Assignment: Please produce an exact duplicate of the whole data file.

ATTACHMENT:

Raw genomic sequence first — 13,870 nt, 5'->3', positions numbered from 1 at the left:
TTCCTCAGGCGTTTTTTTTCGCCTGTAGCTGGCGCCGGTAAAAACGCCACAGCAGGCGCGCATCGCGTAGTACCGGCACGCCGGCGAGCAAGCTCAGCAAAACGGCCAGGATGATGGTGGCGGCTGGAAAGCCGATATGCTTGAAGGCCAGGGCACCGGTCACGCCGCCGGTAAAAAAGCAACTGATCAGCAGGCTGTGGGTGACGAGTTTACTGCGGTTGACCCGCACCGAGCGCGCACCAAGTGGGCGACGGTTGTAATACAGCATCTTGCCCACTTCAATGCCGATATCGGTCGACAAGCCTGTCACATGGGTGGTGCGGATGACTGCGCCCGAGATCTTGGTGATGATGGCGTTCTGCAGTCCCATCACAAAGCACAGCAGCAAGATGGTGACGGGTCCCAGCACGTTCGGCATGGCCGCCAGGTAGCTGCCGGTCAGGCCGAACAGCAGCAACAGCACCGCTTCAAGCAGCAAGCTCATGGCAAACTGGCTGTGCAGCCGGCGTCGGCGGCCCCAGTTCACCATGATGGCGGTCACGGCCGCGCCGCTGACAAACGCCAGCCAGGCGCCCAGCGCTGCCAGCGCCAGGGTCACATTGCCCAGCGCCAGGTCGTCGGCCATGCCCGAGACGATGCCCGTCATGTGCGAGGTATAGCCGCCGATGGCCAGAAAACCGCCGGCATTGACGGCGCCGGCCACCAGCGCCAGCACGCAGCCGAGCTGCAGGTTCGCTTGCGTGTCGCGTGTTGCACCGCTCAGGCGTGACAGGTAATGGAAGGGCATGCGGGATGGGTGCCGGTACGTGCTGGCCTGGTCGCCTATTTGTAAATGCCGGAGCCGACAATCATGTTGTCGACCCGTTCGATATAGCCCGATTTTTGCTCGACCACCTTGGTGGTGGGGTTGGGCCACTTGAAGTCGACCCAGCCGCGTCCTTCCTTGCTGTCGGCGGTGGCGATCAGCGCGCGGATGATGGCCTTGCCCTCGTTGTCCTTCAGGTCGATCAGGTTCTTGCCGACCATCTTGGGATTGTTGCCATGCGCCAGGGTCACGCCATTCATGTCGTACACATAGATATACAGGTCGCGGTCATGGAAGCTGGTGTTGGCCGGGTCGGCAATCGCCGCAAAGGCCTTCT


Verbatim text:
Raw genomic sequence first — 13,870 nt, 5'->3', positions numbered from 1 at the left:
TTCCTCAGGCGTTTTTTTTCGCCTGTAGCTGGCGCCGGTAAAAACGCCACAGCAGGCGCGCATCGCGTAGTACCGGCACGCCGGCGAGCAAGCTCAGCAAAACGGCCAGGATGATGGTGGCGGCTGGAAAGCCGATATGCTTGAAGGCCAGGGCACCGGTCACGCCGCCGGTAAAAAAGCAACTGATCAGCAGGCTGTGGGTGACGAGTTTACTGCGGTTGACCCGCACCGAGCGCGCACCAAGTGGGCGACGGTTGTAATACAGCATCTTGCCCACTTCAATGCCGATATCGGTCGACAAGCCTGTCACATGGGTGGTGCGGATGACTGCGCCCGAGATCTTGGTGATGATGGCGTTCTGCAGTCCCATCACAAAGCACAGCAGCAAGATGGTGACGGGTCCCAGCACGTTCGGCATGGCCGCCAGGTAGCTGCCGGTCAGGCCGAACAGCAGCAACAGCACCGCTTCAAGCAGCAAGCTCATGGCAAACTGGCTGTGCAGCCGGCGTCGGCGGCCCCAGTTCACCATGATGGCGGTCACGGCCGCGCCGCTGACAAACGCCAGCCAGGCGCCCAGCGCTGCCAGCGCCAGGGTCACATTGCCCAGCGCCAGGTCGTCGGCCATGCCCGAGACGATGCCCGTCATGTGCGAGGTATAGCCGCCGATGGCCAGAAAACCGCCGGCATTGACGGCGCCGGCCACCAGCGCCAGCACGCAGCCGAGCTGCAGGTTCGCTTGCGTGTCGCGTGTTGCACCGCTCAGGCGTGACAGGTAATGGAAGGGCATGCGGGATGGGTGCCGGTACGTGCTGGCCTGGTCGCCTATTTGTAAATGCCGGAGCCGACAATCATGTTGTCGACCCGTTCGATATAGCCCGATTTTTGCTCGACCACCTTGGTGGTGGGGTTGGGCCACTTGAAGTCGACCCAGCCGCGTCCTTCCTTGCTGTCGGCGGTGGCGATCAGCGCGCGGATGATGGCCTTGCCCTCGTTGTCCTTCAGGTCGATCAGGTTCTTGCCGACCATCTTGGGATTGTTGCCATGCGCCAGGGTCACGCCATTCATGTCGTACACATAGATATACAGGTCGCGGTCATGGAAGCTGGTGTTGGCCGGGTCGGCAATCGCCGCAAAGGCCTTCT